And the obligatory DOMContentLoaded polyfill:

  • tagr.ready(callback) — Trigger the given callback once the DOM is (or has already) finished loading.

A Tagr element object can be created using tagr.create() or parsing JSON or HTML using tagr.parse(). It has the following read-only properties:

  • el.tag
  • el.id
  • el.parent

Tagr includes a classList property, similar to the DOM property, which lets you add or remove classes easily.

  • el.classList.contains(key)
  • el.classList.add(key)
  • el.classList.remove(key)
  • el.classList.toggle(key)

Tagr supports modifying built-in DOM properties using .get(key) and .set(key, value) methods, similar to the Backbone.js API.

  • el.get(key)
  • el.set(key, value | properties) returns el
  • el.remove(key)
  • el.call(key, arguments...)
  • el.properties() returns map

When a property is set on an element, a change:[property name] event is emitted on the element. This includes when the user modifies an input field, so .on('change:value', function () { ... }) works as advertised for inputs and textareas!

Only properties and attributes that are unique to an element are exposed. For instance, you can modify the href of a link or the currentTime of a video, but parentNode and other DOM manipulation methods are not exposed. In this way, you can leverage the HTML JavaScript API without inadvertantly modifying the DOM.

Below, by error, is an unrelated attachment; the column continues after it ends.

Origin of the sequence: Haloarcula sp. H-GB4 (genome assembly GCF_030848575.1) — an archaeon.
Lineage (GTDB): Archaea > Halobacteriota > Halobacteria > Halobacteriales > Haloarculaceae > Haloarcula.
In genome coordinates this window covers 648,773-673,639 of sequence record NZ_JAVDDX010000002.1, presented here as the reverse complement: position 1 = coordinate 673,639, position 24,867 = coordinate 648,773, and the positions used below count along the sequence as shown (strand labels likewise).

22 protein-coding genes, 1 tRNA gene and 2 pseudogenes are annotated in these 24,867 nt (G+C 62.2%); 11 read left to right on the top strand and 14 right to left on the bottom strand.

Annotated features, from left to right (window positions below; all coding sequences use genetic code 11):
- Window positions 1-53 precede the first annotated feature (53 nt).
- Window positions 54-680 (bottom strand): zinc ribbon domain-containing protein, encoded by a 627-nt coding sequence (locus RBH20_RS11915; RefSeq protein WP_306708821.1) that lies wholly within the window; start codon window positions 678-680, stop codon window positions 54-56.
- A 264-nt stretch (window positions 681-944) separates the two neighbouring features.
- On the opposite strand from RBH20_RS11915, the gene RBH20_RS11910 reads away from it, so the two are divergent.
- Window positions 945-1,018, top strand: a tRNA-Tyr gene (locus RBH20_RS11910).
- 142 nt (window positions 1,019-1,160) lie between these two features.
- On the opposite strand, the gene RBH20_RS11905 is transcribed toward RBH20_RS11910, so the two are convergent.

Custom properties are allowed on elements, and provide a powerful way to create widgets:

> ctx.query('.progress').on('change:level', function () { /* set progress bar level */ })
> var prog = tagr.create('.progress', {level: 50})
> prog.set('level', 75) // etc

Custom properties are kept separate from built-in HTML attributes, and are serialized as data-* attributes to HTML and JSON. See Serialization below.

You can manipulate an element's styles and individual style rules simply:

  • el.style(key, value | styles) returns el
  • el.addRule(key, value)
  • el.removeRule(key)
  • el.rules() returns map

Tagr elements support the familiar EventEmitter API from Node.js. All listeners are attached to the DOM element themselves:

  • el.on(type, callback) returns el
  • el.once(type, callback) returns el
  • el.addListener(type, callback) returns el
  • el.removeListener(type)
  • el.listeners([type])
  • el.removeAllListeners()
  • el.emit(type, args...)
  • el.setMaxListeners(count)

Note that Tagr does not have a mechanism to propagate an event to itself and its ancestors. (Though maybe it should.)